- Edited by Rob Paton, Geoff Peters, John Storey and Scott Taylor
From the moment the first corporate university (CU) was created and the term was coined, the central metaphor of university has proved a double-edged sword. The emphasis on university has been a driving force in moving companies beyond a restricted and siloed approach to training, to a central vision for learning within the organization. On the other hand, there have been failures and many corporate universities have struggled to bring a business rigour to learning or to align their development with the key business and financial drivers of the organization.
Handbook of Corporate University Development draws on experience from around the world, to provide anyone responsible for strategy and learning – at senior levels in government, education and business – with a picture of current best practice. The Handbook is not a prescriptive 'how-to', rather an exploration of key issues such as:
• Who owns a corporate university initiative?
• How is the funding managed?
• How is the CU aligned with business strategy?
• How do CU directors and project managers deploy resources?
• How do they deal with suppliers?
• How do they report and measure CU performance?
• What are the processes and technologies needed to provide and support different forms of learning?
• How can you blend different media?
• How do you assess what learning has taken place?
• What are the future prospects and potential for corporate universities?
It is time for the corporate university to demonstrate how business rigour, handled deftly and with strong and perceptive leadership, can revolutionize learning both inside and outside the organization. Handbook of Corporate University Development is an important catalyst towards this process.
Contents: Introduction - Positioning The Corporate University: Corporate universities as strategic learning initiatives, Rob Paton, Geoff Peters, John Storey and Scott Taylor; Using a corporate university initiative to drive strategic change, John Storey and Beate Bungartz; Innovating at scale - the NHSU, Lee Taylor and Bob Fryer; Addressing key skill shortage in the international IT industry, Dr Michelle Selinger; The rise and fall of a major corporate university: the case of Aqua Universitas; Peter Matthews; Evolution and experimentation: the Barclays University Case, Scott Taylor, John Rogers and John Storey; The centralization dilemma (and a balanced solution), Jean-Claude Nataf and Stacia Vigne; Doing business with business schools, Dr Raymond Madden; Working with e-learning suppliers, Dr. Perry Williams; Reviewing and reporting results, Rob Paton; Partnering educational providers in a developing country, David Morris; Gaining accreditation for a CU, Gordon Shenton, Peter Clist, Daniel Dirks; What e-learning has taught us, Kieran Levis, Cortona Consulting; Designing for blended learning, Jim Flood and Rob Paton; The assessment of workplace learning: issues and approaches, Robin Mason; Developing an e-enabled Corporate Learning Strategy, Peter Bentley; Communities of value - harnessing the power of networked learning, Crystal Schaffer and Steven Smith; Networked learning in the public sector: the case of NCSL, David Jackson; Delivering business benefit through organizational learning through a corporate a university, Paul McCoy and Richard West; The emerging technologies, Peter Scott; Global trends in CU practice, Jeanne C. Meister and Thomas Kraack; Index.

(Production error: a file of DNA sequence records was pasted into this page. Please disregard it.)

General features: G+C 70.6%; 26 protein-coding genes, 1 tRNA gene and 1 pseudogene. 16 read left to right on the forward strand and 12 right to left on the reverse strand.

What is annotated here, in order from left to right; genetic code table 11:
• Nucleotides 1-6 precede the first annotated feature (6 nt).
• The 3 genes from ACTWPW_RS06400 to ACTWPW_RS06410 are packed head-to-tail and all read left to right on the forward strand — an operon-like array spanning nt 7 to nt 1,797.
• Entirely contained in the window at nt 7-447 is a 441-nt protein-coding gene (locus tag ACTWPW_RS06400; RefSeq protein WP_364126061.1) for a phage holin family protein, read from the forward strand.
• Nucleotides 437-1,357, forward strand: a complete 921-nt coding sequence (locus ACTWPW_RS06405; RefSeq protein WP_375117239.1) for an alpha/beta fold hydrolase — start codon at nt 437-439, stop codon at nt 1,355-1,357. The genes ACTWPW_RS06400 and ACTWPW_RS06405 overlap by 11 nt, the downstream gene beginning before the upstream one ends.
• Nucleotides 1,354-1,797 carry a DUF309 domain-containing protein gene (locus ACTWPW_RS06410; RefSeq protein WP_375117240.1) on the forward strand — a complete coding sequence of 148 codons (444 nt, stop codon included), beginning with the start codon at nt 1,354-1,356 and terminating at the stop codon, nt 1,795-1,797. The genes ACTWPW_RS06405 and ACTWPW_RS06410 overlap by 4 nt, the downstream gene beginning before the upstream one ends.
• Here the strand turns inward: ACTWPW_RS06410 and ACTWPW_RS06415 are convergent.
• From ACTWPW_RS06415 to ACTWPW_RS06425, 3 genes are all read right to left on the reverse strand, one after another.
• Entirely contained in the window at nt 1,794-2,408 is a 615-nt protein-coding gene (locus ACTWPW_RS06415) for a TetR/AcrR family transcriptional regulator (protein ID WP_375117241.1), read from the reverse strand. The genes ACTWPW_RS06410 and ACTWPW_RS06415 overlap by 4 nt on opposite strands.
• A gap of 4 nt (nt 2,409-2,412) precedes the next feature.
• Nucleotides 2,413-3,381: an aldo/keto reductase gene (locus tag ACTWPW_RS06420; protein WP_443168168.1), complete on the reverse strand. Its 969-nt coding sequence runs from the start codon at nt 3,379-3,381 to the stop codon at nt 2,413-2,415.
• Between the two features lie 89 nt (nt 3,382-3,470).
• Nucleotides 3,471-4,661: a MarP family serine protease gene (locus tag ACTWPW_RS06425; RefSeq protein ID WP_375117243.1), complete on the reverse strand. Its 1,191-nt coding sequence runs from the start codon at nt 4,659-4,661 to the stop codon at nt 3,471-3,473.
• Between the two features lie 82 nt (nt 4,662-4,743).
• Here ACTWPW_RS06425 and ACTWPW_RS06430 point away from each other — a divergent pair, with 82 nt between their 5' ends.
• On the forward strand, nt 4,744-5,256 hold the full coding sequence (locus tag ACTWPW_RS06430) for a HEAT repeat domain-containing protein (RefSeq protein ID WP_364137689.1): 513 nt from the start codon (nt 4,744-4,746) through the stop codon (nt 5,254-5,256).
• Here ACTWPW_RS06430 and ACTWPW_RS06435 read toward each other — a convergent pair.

About the Editor: Rob Paton, Geoff Peters and John Storey are Professors at the Open University Business School. Dr Scott Taylor is a Lecturer in Organizational Behaviour at the Birmingham Business School. All four have been working on a long-term project on corporate universities.
Reviews: 'Anybody involved in corporate universities, or in discussions about whether a company should have one or not, should read this book, or at least dip into it – they will be bound to learn about what people have done elsewhere, and what has and has not worked. But it should also be read by the management of all those business schools aiming to provide educational services for people working in the corporate sector. One of the reasons for the rise of the corporate university was dissatisfaction with what business schools provide. If these schools are to provide what is needed, they really ought to know what companies are doing for themselves! This book should be on the shelves of the dean of every business school engaged in executive education.' Professor Stephen Watson, formerly Principal of Henley Management College and formerly Dean, Lancaster University Management School and founding Director, Judge Institute of Management, Cambridge University
If you are considering setting up a corporate university, then this book will be an informative read. ...This is a well-written book of reference.
'The Editors of the Handbook of Corporate University Development can be
congratulated on an excellent publication. It gives extensive coverage of a variety of
aspects concerning corporate universities, which makes it both a good introductory
text, as well as a must-read for those who already are experienced in the business of
corporate universities.' The Electronic Library, vol 24 no. 2, 2006
Extracts from this title are available to view:
Full contents list
Chapter 2 - Using a corporate university initiative to drive strategic change